Shaft design

Home » Mechanical Transmission » Shaft design

A mechanical shaft is a rotating member, usually of a circular cross-section, either solid or hollow, which transmits power and rotational motion.

What are mechanical shafts?

A mechanical shaft is a mechanical power transmission element, usually circular in cross-section, either solid or hollow, which transmits torque and rotational motion from one device to another.

Shaft-design (

Machine elements such as gears, pulleys, flywheels, clutches, and sprockets are mounted on various shaft types and are used to transmit power from the driving device, such as a motor or engine. A vehicle crankshaft is a prime example of a mechanical shaft, as shown in the above figure.

Types of shafts?

Mechanical shafts are broadly categorized into the following four types.

  • Transmission shaft – The transmission shaft is one of the essential machine components that provides the axis of rotation and oscillation and regulates the motion geometry.
  • Axle shaft – An axle is a non-rotating version of a shaft that supports rotating pulleys and wheels but carries no torque. An axle is a static beam and can be analyzed as one supported beam.
  • Spindle shaft – A spindle is a revolving shaft with a fixture for retaining a tool (or workpiece in the case of milling, grinding, or drilling spindle) (in the case of a turning spindle). The spindle shaft is a tool or workpiece support, positioner, and rotational drive.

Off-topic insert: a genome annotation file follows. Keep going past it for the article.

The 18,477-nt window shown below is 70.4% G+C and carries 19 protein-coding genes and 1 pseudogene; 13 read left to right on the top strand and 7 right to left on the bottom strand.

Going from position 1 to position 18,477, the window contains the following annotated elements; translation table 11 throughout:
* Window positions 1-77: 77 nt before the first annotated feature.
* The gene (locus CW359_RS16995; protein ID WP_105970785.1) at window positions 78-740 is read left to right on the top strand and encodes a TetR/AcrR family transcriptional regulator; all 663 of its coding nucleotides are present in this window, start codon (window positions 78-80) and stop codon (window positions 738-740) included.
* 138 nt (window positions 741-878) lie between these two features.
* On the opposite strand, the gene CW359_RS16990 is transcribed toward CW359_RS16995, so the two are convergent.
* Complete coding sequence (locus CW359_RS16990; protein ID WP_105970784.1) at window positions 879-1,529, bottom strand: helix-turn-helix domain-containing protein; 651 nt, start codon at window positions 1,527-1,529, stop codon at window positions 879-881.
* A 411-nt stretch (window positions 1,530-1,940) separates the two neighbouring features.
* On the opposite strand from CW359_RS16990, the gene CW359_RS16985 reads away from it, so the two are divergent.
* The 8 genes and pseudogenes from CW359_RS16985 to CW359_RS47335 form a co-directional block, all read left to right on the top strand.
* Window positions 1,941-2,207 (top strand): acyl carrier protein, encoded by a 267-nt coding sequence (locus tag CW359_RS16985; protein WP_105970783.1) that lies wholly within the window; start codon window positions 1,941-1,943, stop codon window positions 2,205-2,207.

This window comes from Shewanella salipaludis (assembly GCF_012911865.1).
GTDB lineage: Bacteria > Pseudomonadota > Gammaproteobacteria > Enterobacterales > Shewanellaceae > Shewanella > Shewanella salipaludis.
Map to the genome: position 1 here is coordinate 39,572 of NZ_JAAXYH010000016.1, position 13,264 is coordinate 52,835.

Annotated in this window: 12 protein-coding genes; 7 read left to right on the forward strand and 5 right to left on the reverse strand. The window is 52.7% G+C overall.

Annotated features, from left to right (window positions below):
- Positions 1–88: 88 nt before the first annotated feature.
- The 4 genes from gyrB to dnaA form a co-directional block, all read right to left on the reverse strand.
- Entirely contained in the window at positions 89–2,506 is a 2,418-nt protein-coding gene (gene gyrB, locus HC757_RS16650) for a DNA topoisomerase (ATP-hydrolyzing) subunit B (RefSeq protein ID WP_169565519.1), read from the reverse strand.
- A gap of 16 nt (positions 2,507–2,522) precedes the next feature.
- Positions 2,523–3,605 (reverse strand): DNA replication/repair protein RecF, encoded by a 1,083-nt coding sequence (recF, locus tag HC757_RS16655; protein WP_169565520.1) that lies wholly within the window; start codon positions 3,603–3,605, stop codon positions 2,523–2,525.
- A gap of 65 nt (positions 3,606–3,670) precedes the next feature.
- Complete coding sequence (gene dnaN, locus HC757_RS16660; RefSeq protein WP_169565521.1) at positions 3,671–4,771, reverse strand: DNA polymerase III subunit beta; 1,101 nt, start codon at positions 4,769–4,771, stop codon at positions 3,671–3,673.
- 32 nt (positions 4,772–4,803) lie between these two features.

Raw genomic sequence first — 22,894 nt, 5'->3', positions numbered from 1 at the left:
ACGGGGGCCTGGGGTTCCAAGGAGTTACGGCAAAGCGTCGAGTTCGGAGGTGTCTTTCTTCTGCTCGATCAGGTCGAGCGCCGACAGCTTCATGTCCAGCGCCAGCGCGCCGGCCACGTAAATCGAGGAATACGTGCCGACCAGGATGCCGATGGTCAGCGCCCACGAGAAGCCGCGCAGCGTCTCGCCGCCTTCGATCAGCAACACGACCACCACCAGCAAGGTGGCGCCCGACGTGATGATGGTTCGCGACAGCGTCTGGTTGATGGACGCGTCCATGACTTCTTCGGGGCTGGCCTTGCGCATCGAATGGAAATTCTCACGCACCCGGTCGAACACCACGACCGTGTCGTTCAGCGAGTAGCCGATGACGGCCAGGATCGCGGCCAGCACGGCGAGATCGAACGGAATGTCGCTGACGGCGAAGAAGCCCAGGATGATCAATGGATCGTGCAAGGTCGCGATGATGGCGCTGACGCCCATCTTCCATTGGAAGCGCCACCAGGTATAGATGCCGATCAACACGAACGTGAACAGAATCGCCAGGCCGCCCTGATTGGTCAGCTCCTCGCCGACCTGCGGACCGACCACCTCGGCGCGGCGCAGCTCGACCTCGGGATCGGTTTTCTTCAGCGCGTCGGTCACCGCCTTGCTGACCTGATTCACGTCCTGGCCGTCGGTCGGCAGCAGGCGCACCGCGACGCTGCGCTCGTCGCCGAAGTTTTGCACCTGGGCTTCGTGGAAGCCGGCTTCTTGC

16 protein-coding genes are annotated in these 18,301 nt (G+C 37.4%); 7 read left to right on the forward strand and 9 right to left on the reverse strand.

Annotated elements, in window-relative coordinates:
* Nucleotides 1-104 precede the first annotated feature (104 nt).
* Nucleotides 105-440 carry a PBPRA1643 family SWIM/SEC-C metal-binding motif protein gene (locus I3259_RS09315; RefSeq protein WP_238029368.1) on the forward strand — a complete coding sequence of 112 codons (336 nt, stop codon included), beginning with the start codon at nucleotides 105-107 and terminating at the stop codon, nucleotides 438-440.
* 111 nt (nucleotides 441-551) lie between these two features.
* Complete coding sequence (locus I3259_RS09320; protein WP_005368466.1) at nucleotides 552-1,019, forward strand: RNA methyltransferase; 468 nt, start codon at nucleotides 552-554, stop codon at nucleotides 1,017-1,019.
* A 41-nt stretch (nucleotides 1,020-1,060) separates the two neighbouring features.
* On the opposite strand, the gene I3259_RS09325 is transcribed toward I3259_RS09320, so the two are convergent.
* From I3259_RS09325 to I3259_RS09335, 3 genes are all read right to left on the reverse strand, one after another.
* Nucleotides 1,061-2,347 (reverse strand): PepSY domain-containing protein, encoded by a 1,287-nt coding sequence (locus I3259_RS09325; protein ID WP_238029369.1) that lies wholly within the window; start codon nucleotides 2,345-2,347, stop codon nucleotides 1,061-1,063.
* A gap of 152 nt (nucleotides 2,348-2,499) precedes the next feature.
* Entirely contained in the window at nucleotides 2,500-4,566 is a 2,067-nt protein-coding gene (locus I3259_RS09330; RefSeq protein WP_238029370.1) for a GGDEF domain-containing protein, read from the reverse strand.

• Machine shaft – These shafts are an inherent element of the machine and are located inside the assembly. A crankshaft of an automobile engine is an example of a machine shaft.

Failure modes for shaft design

  • Fatigue failure
  • Force-induced elastic deformation failure
  • Wear failure

Key principles of shaft design

During the design stage of the shaft, the product designer should consider the following key principle.

  • Keep the shaft as short as possible and the bearing supports as close to the load vectors as possible. This will keep the shaft deflection and bending moments and increase resonance and critical speed.
  • Place shaft stress concentration points away from stressed regions of the shaft. Add fillet radii to a smooth surface finish.
  • Only use a hollow shaft if weight is critical.

Shaft design consideration

  • Form, fit, and function, including tolerancing – Within the embodiment of the design during the
  • Shaft material and treatment
  • Shaft deflection and Rigidity – Deflection-based calculation
  • Shaft strength and stress – Strength bases calculation
  • Frequency response and critical speed

Shaft design process

  • Material selection
  • Geometric layout design
  • Stress and strength
    • Static strength
    • Fatigue strength
  • Deflection and rigidity
    • Bending deflection
    • Torsional deflection
    • The slope at bearing and shaft supported elements.
    • Shear deflection due to transverse loading of short shafts
  • Vibrational due to natural frequency
  • Manufacturing method